JACKSONVILLE, Fla. -- When the USNS 1st Lt. Harry L. Martin ship hit the Mathews Bridge in downtown Jacksonville Thursday, witnesses came to Action News wondering why a ship this size was heading downtown in the first place.
The USNS Martin sustained damage to a 106-ft port side king post on the back side, which witnesses say is much taller than most vessels that are normally docked at the North Florida Ship Yards in Tallyrand.
To find out, Action News went to Jim Hooks, the Deputy Commander for the Marine Corps Support Facility at Blount Island. The Marines slipway is where the USNS Martin and USNS Wheat have been docked side by side since October 2012.
"We afford them essentially free parking for those big ships," said Hooks. "The mouth of our slipway exits right out to the main channel of the St. Johns River."
Hooks said the Marines turned both ships over to the Navy last year, after they downsized due to budgeting issues.
Soon after, the USNS was brought back to Jacksonville from deployment in the Pacific.
An agreement between the Marines and Navy allowed the ships to remain docked in the slipway as part of a pre-positioning plan, so they could easily deploy them to crises around the world.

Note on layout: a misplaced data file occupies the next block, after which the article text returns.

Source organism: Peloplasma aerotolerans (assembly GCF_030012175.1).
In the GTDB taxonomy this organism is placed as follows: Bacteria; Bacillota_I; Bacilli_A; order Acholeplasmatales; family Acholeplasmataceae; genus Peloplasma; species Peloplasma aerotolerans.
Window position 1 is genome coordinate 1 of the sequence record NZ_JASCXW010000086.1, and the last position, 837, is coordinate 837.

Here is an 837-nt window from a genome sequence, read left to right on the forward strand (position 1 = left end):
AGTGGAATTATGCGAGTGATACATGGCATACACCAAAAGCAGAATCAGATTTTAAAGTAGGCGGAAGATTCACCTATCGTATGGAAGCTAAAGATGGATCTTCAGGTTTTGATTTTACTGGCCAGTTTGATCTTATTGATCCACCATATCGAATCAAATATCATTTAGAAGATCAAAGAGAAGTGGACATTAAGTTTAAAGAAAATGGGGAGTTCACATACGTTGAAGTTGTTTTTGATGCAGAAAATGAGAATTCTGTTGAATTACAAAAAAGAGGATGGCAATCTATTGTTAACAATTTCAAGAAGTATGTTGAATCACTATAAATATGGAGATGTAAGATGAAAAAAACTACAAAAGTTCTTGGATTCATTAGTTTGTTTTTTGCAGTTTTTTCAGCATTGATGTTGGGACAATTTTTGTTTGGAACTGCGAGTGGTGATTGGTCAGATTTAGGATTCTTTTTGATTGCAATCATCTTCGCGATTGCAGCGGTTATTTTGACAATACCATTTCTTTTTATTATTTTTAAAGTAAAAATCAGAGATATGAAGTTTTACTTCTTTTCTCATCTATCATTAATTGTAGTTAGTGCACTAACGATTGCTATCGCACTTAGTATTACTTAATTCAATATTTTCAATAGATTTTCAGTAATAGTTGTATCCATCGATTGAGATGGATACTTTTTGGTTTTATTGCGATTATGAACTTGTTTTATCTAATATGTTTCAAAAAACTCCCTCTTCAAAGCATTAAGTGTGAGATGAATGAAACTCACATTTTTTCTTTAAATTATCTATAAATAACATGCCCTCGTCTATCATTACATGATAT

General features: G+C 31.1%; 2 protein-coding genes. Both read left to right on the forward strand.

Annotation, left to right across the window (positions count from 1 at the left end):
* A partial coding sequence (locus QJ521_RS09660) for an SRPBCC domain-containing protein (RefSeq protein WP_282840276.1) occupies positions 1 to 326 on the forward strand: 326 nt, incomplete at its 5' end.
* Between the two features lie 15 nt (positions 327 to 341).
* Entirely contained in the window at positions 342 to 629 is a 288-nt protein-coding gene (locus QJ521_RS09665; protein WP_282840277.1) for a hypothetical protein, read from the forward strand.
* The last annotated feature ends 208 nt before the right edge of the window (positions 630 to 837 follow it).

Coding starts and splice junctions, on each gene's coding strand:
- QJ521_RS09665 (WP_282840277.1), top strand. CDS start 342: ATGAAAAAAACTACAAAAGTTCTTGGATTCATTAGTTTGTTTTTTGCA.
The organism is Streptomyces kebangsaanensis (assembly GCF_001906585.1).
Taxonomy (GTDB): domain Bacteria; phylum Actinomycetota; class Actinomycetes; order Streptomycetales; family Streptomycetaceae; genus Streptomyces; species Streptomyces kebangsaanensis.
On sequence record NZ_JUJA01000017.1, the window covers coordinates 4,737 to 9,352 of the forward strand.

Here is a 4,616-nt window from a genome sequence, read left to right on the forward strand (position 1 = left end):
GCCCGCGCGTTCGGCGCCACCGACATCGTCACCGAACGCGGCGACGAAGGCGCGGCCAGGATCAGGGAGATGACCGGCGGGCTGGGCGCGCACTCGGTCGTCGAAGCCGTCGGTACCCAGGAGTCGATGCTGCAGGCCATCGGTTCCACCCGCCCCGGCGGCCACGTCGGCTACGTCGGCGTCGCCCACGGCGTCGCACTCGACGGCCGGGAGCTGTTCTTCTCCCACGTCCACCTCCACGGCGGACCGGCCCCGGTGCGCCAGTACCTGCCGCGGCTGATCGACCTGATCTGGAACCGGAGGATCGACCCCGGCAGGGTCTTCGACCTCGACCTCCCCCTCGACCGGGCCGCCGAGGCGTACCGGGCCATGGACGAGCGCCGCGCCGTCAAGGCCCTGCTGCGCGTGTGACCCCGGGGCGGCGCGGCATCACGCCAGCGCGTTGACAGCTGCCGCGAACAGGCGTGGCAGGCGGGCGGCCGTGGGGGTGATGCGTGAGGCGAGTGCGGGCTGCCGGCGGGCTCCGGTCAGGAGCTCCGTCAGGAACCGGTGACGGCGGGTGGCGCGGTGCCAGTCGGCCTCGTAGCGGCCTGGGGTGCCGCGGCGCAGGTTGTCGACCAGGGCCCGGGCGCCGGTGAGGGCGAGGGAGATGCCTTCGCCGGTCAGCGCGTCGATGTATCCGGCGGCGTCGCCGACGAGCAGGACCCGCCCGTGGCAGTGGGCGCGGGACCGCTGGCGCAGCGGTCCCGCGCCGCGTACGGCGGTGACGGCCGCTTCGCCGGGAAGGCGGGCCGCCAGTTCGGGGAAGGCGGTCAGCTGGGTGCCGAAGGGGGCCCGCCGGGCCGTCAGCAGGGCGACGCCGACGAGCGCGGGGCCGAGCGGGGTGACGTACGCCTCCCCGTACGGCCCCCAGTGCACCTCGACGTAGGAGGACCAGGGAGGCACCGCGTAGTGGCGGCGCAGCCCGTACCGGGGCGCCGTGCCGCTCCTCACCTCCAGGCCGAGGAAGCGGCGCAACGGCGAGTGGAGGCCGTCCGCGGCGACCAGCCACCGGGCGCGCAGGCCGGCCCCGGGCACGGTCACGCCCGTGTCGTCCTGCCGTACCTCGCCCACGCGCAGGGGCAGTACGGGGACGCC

"If they weren't parked here the Navy would have to park them at a commercial facility somewhere and that's a lot of money from a taxpayer perspective."
Hooks says the ships were being moved out of the way of a big, upcoming project. Starting next week, the Marines will dredge their slipway due to a buildup in silt caused by fast moving tides.
"It's maintenance that we have to do once every year or two," says Hooks. "About seven months ago, we asked the Navy to move them and the dates were confirmed in the last few weeks. We told them be prepared to be gone for the month of October."
Hooks said the Navy's Military Sealift Command organized the move, and sources tell Action News the MSC hired Moran Towing to do all the work.
The USNS Wheat left the slip on Tuesday, followed by the USNS Martin on Thursday, to head to their temporary dock at the North Florida Ship Yards.
"Martin was under the tug's power and they pushed her and pulled her out of the slipway," says Hooks. "They started the work early Thursday morning."
Unlike the USNS Wheat, the USNS Martin did not clear the Mathews Bridge, something sources tell Action News it has successfully done before.
The MSC said it won't know how much damage was done, and the what the future of the USNS Martin will be, until the Coast Guard completes its investigation.
"They're going to use our slipway to park a couple of their ships in the future. We have a good relationship with them," said Hooks. "Now whether it continues to be the Martin or not, that's their call."